Atop The Sugar Pile

Atop The Sugar Pile: Callin’ From The Funhouse

Well here’s a week to analyze. Clocked twice by actual real teams (neither of which is higher than third in their division though, so that’s fun!), and then getting past two dregs with 13 goals combined. Let’s do the thing:

The Dizzying Highs

Brandon Saad – Two goals and four points in four games might not sound like much, but it’s a little more than that. Also, Saad being a point per game and goals in every other would be a very fine season, obviously. What’s drawing my eye to The General is that possession-wise, he’s been flattening everyone in front of him. He threw up 70%+ Corsi against both the Devils and Jackets, and even in the loss to Boston where he was under water he was actually well ahead of the team-rate. Only last night was he below what the team was doing, and he managed two points anyway.

It would seem Saad has found a home on a third-line, which is obviously not what anyone pictured when he was brought back. I’m still a big proponent of putting him back in the top-six after he’s had his longest stretch of dominant hockey in these two seasons, just to see what he can do with better talent and the gained confidence. But he’s a weapon to have there where most teams can’t defend him, and if you were to swap him with say Kahun you’d only get the proper defensive work on a third line without any of the dash. That would probably work better when David Kampf is back in the lineup. Perhaps most impressive about this little streak is that Saad basically has had to create all his own offense (with a little help from Dylan Sikura, who needs a goal to validate the good work he’s been doing), which is something we’ve cudgeled him with before.

As we’ve said, it’s probably past time to give up on what you thought Saad could be, or ever winning that trade. That doesn’t mean Saad isn’t useful, and very much so, and you’ll find life easier if you just appreciate what the Hawks have. That probably won’t stop his name in trade rumors in the summer, and maybe that will be something the Hawks have to do to get what they really need. For now, let’s leave it.

The Terrifying Lows

Carl Dahlstrom – The numbers look ok on Dahlstrom, at least the last two games do. But these are ones you have to get past the numbers and see with your eyes. And it’s horribly unfair on Dahlstrom, who went from in and out of the IceHogs lineup to taking on the dungeon shifts and assignments with Connor Murphy after like a game and a half up in the big league. He is not cut out for this, and you can even have a debate whether he’s cut out for more than #6 or #7 duty. Still, there have been some ugly, ugly shifts.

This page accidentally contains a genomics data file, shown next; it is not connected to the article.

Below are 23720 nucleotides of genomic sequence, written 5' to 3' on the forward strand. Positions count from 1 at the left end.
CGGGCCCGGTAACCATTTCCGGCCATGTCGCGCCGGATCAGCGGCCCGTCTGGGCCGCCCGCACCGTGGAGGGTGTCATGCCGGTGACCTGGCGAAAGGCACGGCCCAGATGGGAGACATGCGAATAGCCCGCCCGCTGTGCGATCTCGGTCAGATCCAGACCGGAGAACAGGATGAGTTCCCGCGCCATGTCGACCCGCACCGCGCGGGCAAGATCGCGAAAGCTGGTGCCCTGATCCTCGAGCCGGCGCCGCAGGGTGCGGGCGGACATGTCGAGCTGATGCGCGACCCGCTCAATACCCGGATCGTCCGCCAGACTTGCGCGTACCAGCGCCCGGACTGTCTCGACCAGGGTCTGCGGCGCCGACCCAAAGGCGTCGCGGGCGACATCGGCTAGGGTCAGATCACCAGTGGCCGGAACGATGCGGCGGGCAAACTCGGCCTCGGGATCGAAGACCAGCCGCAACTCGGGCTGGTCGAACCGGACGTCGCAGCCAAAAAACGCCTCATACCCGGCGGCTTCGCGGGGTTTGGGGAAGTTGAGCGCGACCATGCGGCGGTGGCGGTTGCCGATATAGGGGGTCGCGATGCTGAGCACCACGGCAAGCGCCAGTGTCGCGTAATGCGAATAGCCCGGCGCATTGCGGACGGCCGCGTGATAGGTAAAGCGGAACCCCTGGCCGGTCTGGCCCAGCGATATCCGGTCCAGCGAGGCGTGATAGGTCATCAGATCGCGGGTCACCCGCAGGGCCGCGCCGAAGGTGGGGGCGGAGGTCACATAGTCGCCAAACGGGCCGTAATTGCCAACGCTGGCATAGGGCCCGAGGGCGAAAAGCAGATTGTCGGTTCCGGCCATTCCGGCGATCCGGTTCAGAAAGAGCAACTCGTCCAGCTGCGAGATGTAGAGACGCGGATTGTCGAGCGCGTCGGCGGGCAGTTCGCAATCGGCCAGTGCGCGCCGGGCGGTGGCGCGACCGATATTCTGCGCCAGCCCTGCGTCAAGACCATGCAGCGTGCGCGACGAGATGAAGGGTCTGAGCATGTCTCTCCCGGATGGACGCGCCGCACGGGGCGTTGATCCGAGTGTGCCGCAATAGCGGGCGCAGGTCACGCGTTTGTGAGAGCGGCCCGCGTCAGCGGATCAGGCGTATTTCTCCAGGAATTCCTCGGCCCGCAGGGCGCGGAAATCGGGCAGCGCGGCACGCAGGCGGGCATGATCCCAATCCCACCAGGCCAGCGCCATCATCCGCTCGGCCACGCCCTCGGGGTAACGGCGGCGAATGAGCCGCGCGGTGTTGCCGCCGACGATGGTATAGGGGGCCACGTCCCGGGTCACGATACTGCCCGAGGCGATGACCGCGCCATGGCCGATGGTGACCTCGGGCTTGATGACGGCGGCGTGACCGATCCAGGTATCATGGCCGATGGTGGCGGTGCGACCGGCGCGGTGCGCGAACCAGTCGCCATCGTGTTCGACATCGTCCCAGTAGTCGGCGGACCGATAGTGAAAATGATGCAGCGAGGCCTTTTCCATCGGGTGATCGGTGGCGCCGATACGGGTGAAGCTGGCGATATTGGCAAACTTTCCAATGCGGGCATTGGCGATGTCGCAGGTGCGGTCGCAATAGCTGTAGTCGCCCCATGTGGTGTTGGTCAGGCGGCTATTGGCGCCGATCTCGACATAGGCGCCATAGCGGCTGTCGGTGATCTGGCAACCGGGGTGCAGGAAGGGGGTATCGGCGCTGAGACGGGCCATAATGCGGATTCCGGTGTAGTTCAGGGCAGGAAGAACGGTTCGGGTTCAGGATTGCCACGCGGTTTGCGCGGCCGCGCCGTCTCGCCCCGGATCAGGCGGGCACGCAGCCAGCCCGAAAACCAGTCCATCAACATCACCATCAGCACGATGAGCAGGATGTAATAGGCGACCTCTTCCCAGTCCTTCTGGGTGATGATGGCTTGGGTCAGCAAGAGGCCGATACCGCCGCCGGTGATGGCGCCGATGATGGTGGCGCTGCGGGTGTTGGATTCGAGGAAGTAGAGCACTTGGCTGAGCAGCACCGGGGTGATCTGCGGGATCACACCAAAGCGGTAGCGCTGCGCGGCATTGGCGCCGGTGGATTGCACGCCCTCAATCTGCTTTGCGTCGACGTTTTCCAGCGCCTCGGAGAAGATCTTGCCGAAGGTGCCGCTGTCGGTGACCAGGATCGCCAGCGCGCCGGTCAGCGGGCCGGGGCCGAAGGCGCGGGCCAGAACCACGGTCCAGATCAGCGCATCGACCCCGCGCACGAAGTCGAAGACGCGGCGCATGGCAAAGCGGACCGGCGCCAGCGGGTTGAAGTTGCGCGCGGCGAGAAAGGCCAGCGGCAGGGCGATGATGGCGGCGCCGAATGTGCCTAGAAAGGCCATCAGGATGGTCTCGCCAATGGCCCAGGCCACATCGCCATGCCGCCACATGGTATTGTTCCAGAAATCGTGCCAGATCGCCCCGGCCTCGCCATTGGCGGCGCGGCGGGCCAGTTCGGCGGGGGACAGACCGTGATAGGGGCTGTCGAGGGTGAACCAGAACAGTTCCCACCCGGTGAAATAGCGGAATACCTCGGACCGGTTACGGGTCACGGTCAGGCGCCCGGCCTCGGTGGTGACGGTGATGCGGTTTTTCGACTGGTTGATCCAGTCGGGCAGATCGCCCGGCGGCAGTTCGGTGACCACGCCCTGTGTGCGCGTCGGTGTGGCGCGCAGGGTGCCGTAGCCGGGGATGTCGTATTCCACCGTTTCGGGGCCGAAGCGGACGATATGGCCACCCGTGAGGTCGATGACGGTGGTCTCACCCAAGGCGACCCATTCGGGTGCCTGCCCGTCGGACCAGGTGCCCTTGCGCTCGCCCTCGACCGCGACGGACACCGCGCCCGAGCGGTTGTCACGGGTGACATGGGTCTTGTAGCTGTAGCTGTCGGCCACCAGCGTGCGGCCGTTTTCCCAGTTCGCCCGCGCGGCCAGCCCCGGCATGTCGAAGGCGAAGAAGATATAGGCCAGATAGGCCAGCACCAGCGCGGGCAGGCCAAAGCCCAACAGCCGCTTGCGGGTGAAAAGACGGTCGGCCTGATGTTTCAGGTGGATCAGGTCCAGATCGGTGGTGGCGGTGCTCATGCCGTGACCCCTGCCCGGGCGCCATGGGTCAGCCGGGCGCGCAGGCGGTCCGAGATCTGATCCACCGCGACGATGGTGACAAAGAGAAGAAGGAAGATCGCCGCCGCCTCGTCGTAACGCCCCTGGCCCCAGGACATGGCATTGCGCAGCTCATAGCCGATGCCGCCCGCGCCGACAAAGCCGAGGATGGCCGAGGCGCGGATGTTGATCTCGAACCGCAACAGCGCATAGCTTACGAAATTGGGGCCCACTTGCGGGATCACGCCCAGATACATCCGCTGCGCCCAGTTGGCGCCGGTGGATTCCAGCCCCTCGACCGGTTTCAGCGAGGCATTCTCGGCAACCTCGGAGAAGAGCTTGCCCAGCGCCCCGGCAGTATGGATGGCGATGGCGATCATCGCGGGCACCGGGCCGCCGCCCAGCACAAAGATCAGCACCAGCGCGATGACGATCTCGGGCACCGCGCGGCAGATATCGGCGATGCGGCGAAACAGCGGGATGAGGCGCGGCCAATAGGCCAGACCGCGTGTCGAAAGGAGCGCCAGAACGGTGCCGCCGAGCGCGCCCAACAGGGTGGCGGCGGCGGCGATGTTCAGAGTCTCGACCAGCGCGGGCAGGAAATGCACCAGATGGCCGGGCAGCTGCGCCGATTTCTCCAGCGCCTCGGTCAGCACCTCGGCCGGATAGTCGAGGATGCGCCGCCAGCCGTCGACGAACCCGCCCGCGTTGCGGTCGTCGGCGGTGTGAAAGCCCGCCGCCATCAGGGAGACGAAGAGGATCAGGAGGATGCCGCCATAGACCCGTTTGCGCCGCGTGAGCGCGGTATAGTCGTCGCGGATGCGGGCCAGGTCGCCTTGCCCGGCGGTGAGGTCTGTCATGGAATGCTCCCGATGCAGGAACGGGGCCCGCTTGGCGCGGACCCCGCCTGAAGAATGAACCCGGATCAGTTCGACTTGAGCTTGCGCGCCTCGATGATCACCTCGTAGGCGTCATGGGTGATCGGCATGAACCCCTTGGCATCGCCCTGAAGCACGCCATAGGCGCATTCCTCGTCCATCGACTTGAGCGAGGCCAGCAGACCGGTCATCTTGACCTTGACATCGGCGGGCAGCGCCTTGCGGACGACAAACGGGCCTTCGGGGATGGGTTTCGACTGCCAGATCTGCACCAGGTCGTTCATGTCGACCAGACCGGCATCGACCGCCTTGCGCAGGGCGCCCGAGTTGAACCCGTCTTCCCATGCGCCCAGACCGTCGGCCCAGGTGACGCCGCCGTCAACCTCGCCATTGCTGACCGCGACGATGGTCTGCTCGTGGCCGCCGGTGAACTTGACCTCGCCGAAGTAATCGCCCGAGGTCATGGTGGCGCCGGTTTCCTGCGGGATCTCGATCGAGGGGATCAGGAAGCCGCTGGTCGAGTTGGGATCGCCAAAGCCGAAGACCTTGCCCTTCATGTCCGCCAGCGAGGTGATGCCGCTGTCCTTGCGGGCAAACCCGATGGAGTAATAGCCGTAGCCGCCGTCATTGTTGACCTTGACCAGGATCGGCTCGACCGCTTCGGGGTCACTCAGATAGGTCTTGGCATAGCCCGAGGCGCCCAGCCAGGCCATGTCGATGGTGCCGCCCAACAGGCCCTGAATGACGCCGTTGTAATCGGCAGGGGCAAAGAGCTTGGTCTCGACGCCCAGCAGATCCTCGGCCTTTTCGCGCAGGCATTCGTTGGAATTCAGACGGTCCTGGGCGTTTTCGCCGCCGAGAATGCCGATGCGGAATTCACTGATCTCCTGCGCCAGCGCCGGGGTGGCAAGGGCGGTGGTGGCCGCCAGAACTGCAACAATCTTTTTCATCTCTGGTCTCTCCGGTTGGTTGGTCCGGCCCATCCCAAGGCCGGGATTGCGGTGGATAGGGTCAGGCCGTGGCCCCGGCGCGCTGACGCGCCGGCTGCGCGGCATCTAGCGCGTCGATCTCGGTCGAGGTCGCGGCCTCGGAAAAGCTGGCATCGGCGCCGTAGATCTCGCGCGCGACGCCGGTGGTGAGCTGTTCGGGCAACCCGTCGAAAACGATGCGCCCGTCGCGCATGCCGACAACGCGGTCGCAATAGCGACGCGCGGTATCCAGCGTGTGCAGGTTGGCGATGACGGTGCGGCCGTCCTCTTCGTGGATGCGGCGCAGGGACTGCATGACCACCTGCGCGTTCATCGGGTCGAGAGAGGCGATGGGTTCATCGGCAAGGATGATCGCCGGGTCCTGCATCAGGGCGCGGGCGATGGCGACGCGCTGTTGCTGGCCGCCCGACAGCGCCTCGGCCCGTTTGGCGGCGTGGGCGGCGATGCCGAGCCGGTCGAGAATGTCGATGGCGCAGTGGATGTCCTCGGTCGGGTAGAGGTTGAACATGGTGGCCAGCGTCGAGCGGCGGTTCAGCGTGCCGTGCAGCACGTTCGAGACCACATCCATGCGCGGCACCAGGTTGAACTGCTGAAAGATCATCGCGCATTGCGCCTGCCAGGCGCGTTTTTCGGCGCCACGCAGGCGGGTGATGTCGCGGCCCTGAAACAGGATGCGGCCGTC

Dahlstrom isn’t as slow as you might think, but that doesn’t mean he’s fast. And while he’s shown a willingness the past two or three games to try and skate himself out of trouble, sometimes the results have been icky. And that’s not even the main problem, as he’s been wildly chasing out of position, ending up in a corner or behind the net when the puck isn’t there anymore. Perhaps he thinks he needs to be the aggressive one with Connor Murphy more built for the safety role, but that doesn’t mean he’s built for it. The Hawks and Dahlstrom don’t have much choice because this is what they have, but there are going to be more shifts and nights like these as we finish up whatever the hell this is.

The Creamy Middles

Alex DeBrincat – It might be a tad harsh on someone to describe their seven-point week as merely par for the course, but despite what a whole lot of scouts trying to cover their ass think, DeBrincat being a premier scorer in this league is just the facts of the case. He’s now 10th in goals in the league, and has an outside shot at getting 40 this year. You could look at his 18% shooting-percentage as wonder if it’s not a touch lucky, but that’s not that much beyond his 15.5% last year when he was rookie. Some would probably want to dismiss most of his total on merely being dunks from the left circle. But if it were so easy, wouldn’t everyone do it? The kid scores. He gets where he has to without anyone noticing, and he finishes. Now imagine what he could do in a season where he’s taking as many shots as Kane is this year (currently 240 for Kane and 170 for Top Cat). And seeing as how he’ll be playing for a contract next year, it might only get better (and William Nylander‘s deal is probably making Stan Bowman awfully sweaty).

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